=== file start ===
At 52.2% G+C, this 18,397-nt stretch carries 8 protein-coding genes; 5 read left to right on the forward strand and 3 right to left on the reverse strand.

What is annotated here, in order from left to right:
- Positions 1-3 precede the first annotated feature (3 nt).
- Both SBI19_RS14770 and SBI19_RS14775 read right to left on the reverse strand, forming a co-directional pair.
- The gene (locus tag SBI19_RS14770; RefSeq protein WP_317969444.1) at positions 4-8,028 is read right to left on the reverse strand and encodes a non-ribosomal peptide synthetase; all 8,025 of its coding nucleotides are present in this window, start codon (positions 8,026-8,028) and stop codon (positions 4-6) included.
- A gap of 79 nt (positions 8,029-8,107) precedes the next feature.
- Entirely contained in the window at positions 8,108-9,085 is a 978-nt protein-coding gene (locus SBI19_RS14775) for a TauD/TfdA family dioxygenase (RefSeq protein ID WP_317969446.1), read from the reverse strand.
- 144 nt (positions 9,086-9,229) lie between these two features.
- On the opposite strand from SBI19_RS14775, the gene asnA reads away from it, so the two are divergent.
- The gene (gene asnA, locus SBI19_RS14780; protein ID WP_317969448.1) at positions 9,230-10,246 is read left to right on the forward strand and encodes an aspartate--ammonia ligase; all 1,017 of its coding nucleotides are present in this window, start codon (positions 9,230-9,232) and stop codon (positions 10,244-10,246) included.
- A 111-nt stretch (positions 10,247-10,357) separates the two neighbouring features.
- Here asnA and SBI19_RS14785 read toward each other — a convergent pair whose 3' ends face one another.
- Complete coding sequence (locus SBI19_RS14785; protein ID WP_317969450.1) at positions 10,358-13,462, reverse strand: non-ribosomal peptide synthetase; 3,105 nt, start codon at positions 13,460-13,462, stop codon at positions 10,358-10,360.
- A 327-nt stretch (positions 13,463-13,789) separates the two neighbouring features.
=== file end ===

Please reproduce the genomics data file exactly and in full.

At 52.2% G+C, this 18,397-nt stretch carries 8 protein-coding genes; 5 read left to right on the forward strand and 3 right to left on the reverse strand.

What is annotated here, in order from left to right:
- Positions 1-3 precede the first annotated feature (3 nt).
- Both SBI19_RS14770 and SBI19_RS14775 read right to left on the reverse strand, forming a co-directional pair.
- The gene (locus tag SBI19_RS14770; RefSeq protein WP_317969444.1) at positions 4-8,028 is read right to left on the reverse strand and encodes a non-ribosomal peptide synthetase; all 8,025 of its coding nucleotides are present in this window, start codon (positions 8,026-8,028) and stop codon (positions 4-6) included.
- A gap of 79 nt (positions 8,029-8,107) precedes the next feature.
- Entirely contained in the window at positions 8,108-9,085 is a 978-nt protein-coding gene (locus SBI19_RS14775) for a TauD/TfdA family dioxygenase (RefSeq protein ID WP_317969446.1), read from the reverse strand.
- 144 nt (positions 9,086-9,229) lie between these two features.
- On the opposite strand from SBI19_RS14775, the gene asnA reads away from it, so the two are divergent.
- The gene (gene asnA, locus SBI19_RS14780; protein ID WP_317969448.1) at positions 9,230-10,246 is read left to right on the forward strand and encodes an aspartate--ammonia ligase; all 1,017 of its coding nucleotides are present in this window, start codon (positions 9,230-9,232) and stop codon (positions 10,244-10,246) included.
- A 111-nt stretch (positions 10,247-10,357) separates the two neighbouring features.
- Here asnA and SBI19_RS14785 read toward each other — a convergent pair whose 3' ends face one another.
- Complete coding sequence (locus SBI19_RS14785; protein ID WP_317969450.1) at positions 10,358-13,462, reverse strand: non-ribosomal peptide synthetase; 3,105 nt, start codon at positions 13,460-13,462, stop codon at positions 10,358-10,360.
- A 327-nt stretch (positions 13,463-13,789) separates the two neighbouring features.